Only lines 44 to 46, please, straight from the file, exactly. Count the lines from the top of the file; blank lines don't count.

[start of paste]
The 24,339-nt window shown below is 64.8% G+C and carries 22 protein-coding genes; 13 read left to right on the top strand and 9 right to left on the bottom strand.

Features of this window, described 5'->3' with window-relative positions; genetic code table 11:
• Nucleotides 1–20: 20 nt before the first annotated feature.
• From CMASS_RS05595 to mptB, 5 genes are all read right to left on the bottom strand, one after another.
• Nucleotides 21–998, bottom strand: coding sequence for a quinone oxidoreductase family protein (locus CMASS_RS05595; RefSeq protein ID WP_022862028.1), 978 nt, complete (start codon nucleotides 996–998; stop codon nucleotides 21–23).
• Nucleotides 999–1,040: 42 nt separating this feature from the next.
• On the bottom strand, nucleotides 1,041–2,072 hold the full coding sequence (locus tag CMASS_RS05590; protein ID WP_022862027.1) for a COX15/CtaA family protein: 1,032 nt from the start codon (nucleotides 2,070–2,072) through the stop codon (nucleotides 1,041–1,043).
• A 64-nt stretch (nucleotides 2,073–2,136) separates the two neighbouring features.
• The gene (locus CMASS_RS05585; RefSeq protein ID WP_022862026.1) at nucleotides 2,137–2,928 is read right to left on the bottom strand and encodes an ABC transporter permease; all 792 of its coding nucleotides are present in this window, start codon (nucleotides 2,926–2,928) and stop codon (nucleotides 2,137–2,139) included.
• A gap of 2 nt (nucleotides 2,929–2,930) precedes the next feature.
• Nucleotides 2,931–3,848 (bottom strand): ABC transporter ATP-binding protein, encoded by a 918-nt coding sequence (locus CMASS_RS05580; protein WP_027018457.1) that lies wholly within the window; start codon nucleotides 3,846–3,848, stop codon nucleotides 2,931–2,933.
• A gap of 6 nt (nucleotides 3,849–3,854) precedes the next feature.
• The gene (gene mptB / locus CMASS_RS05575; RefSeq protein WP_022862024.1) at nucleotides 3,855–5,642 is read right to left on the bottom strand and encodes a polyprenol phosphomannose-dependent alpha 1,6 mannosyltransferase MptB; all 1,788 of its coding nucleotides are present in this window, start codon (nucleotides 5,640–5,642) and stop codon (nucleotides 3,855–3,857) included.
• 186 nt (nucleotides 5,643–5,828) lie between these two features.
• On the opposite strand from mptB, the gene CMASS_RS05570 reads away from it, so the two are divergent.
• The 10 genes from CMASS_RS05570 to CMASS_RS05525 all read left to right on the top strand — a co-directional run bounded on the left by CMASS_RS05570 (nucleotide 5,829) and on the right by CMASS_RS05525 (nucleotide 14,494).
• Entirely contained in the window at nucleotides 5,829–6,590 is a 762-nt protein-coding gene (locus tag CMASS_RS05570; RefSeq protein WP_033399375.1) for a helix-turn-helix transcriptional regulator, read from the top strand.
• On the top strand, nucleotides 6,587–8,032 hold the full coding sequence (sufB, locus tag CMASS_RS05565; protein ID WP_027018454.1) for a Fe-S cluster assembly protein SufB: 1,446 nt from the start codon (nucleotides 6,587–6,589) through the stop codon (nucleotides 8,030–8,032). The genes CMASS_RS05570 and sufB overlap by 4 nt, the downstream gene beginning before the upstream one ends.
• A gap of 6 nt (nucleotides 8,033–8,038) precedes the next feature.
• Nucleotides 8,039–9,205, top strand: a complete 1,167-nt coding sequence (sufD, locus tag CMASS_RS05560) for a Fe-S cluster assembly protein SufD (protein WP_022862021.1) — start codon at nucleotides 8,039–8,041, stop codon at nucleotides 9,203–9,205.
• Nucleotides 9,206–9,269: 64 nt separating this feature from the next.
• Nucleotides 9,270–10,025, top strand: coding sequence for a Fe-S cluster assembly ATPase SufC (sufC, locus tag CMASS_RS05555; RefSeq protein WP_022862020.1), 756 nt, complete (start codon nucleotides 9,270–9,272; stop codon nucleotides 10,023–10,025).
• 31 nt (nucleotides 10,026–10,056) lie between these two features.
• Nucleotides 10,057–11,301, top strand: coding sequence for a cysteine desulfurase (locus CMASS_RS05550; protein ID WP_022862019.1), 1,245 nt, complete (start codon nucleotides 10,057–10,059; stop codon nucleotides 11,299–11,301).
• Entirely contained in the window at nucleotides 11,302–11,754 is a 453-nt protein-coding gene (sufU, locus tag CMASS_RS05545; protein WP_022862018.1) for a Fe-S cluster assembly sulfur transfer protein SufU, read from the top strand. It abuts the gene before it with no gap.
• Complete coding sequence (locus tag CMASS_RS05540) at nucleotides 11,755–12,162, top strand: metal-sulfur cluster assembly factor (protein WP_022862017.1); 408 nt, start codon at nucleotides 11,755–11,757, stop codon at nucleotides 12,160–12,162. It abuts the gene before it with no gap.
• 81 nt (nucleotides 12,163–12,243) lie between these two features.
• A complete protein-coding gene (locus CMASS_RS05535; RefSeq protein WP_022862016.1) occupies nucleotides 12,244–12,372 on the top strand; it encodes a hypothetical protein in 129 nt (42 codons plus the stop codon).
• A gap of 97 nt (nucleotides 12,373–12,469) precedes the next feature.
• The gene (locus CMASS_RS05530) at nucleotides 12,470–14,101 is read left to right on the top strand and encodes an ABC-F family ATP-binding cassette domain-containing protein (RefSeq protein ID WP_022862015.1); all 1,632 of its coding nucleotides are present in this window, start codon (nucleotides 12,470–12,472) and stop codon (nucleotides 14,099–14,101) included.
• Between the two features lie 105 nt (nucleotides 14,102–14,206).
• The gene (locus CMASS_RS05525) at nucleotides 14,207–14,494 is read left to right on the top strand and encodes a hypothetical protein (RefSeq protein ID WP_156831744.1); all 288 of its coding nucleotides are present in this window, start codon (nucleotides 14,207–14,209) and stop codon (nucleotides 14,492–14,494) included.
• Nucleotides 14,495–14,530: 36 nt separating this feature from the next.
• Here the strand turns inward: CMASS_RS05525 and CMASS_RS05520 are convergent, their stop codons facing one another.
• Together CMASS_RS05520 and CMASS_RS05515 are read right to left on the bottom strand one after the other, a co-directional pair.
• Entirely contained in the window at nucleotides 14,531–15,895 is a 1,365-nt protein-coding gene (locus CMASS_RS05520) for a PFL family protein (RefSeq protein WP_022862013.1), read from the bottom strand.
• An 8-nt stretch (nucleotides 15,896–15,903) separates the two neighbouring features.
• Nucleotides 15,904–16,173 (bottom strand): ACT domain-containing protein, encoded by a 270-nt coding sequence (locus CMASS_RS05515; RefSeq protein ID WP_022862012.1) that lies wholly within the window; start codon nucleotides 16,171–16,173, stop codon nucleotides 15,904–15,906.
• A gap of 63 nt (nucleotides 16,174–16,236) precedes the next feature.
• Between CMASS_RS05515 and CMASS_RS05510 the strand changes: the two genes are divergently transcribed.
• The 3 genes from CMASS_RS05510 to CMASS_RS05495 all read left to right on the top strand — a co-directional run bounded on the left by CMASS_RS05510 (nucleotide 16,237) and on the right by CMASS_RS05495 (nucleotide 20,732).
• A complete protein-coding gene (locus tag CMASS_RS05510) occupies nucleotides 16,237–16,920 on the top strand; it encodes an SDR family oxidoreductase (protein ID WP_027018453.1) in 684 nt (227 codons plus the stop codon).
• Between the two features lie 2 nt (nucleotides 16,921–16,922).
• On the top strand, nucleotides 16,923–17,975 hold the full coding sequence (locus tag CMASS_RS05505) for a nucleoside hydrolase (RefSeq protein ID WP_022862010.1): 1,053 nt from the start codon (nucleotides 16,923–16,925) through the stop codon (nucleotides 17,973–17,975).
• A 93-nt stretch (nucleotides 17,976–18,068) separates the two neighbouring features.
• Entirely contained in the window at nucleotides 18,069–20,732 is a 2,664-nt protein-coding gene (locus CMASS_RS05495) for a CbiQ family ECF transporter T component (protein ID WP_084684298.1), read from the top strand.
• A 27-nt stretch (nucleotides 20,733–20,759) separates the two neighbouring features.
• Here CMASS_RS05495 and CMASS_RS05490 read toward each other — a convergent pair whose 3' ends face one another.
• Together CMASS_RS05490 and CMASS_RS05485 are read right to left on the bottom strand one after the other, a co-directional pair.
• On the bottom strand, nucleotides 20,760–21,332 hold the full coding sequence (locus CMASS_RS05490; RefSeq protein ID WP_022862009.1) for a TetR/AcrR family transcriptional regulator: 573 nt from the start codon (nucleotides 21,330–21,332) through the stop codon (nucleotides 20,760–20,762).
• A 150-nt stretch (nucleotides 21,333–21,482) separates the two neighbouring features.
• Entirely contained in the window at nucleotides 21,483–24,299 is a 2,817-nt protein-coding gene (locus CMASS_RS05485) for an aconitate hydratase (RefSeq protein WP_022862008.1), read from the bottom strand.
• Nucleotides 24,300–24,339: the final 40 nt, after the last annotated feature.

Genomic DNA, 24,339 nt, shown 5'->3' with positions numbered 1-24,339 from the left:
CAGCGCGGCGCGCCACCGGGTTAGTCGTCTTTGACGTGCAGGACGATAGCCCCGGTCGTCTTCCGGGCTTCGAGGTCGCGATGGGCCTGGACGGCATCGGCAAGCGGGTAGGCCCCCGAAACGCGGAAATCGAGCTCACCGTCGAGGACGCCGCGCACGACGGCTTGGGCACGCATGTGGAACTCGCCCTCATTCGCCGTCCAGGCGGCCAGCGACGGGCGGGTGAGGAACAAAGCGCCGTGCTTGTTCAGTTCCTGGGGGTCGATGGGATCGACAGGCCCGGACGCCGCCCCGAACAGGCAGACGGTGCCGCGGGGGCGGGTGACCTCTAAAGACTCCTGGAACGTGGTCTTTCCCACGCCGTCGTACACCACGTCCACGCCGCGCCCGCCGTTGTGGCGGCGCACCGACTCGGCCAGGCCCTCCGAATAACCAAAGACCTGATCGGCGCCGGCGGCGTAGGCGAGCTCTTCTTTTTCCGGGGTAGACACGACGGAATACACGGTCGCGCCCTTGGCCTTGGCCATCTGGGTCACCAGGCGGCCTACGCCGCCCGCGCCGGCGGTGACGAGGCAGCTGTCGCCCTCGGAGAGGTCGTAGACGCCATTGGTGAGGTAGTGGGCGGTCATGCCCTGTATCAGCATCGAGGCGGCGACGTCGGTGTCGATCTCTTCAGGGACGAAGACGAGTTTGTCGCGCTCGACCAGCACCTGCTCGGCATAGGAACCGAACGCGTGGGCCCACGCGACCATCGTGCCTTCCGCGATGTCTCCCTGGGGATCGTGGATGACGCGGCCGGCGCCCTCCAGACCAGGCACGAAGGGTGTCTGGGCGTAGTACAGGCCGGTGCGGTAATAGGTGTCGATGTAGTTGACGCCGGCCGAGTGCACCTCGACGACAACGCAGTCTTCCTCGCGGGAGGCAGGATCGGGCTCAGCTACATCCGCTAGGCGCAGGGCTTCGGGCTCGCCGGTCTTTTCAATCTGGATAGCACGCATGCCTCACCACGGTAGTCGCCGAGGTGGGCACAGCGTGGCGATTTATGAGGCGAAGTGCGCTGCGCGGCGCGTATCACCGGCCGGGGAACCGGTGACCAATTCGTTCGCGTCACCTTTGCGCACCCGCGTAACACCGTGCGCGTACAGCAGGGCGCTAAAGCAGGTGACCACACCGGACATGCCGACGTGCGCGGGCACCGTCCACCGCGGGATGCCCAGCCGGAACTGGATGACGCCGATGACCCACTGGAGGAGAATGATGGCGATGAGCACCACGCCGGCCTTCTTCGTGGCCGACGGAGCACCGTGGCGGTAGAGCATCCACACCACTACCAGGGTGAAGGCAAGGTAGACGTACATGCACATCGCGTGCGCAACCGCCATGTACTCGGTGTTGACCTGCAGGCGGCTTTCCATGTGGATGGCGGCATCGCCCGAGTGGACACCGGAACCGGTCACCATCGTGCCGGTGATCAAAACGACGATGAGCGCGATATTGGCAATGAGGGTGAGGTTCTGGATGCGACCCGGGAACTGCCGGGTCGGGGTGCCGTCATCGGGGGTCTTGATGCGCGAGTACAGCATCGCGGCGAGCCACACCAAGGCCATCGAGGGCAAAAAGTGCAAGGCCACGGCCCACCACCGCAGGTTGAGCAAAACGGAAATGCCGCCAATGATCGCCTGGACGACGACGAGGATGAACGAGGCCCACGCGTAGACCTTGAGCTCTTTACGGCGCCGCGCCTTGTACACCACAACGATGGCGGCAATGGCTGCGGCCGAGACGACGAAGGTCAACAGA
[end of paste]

• On the top strand, nucleotides 16,923–17,975 hold the full coding sequence (locus tag CMASS_RS05505) for a nucleoside hydrolase (RefSeq protein ID WP_022862010.1): 1,053 nt from the start codon (nucleotides 16,923–16,925) through the stop codon (nucleotides 17,973–17,975).
• A 93-nt stretch (nucleotides 17,976–18,068) separates the two neighbouring features.
• Entirely contained in the window at nucleotides 18,069–20,732 is a 2,664-nt protein-coding gene (locus CMASS_RS05495) for a CbiQ family ECF transporter T component (protein ID WP_084684298.1), read from the top strand.